Surrounded by a multitude of half domes, the central dome stands at around 55 meters off the ground, or 18 stories high. Damaged in 553 by an earthquake, it was repaired several years later.
Another major earthquake damaged the dome in 989, after which it was repaired by Armenian architect Trdat, designer of the Cathedral of Ani.
At first glance, the Hagia Sophia seems to resemble some of its neighboring structures, such as the Blue Mosque. But that’s because even a thousand years later, the former church remained the main source of inspiration for Ottoman architects.
And speaking of mosques, Hagia Sophia has once again been turned into a mosque in 2020 after almost a century as a secular museum.
Hagia Sophia as a Museum
For most of its history, the Hagia Sophia was an Orthodox Christian cathedral, though it was briefly converted to a Catholic church in the 1200s upon the Latin conquests.
Once the Ottomans managed to take Constantinople in 1453, they converted the Hagia Sophia to a mosque, which it remained until 1935. As depictions of the human form is forbidden in Islam, the Ottoman conquerors plastered over the walls, obscuring the mosaics and reliefs.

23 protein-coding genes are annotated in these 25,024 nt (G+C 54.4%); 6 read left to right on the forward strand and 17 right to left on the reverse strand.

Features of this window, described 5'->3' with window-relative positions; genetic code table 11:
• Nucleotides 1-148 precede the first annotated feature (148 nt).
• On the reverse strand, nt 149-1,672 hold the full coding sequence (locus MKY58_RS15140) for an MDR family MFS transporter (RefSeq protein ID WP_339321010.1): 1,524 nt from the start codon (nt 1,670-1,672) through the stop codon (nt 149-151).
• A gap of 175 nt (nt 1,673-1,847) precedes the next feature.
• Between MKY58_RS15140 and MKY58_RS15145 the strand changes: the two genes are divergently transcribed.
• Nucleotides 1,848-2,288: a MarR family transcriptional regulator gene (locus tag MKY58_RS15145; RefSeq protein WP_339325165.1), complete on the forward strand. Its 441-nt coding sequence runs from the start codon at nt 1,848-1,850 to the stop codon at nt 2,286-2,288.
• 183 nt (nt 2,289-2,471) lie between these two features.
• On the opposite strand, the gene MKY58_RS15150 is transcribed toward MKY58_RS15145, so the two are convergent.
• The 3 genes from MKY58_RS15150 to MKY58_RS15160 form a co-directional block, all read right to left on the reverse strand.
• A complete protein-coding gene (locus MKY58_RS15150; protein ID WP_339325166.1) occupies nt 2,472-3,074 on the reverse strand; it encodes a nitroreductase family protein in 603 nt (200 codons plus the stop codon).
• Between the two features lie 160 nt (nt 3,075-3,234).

Eventually, though, Republic of Turkey founder Mustafa Kemal Atatürk, who sought to establish a modern and secular Turkey, decided to convert the structure to a secular museum. And subsequent restoration efforts revealed much of the original artwork that had been hidden for centuries.
I was fortunate to have visited the Hagia Sophia while it was still a museum before recently seeing it again as a mosque.
During its time as a museum, visitors could admire the elegant stone floor which dates to the 6th century. Comprised of various colored stones, it was praised by ancient authors for its resemblance to the sea.
As we’ll cover shortly, the flooring is now obscured by a generic green carpet that doesn’t match at all with the Hagia Sophia’s color scheme.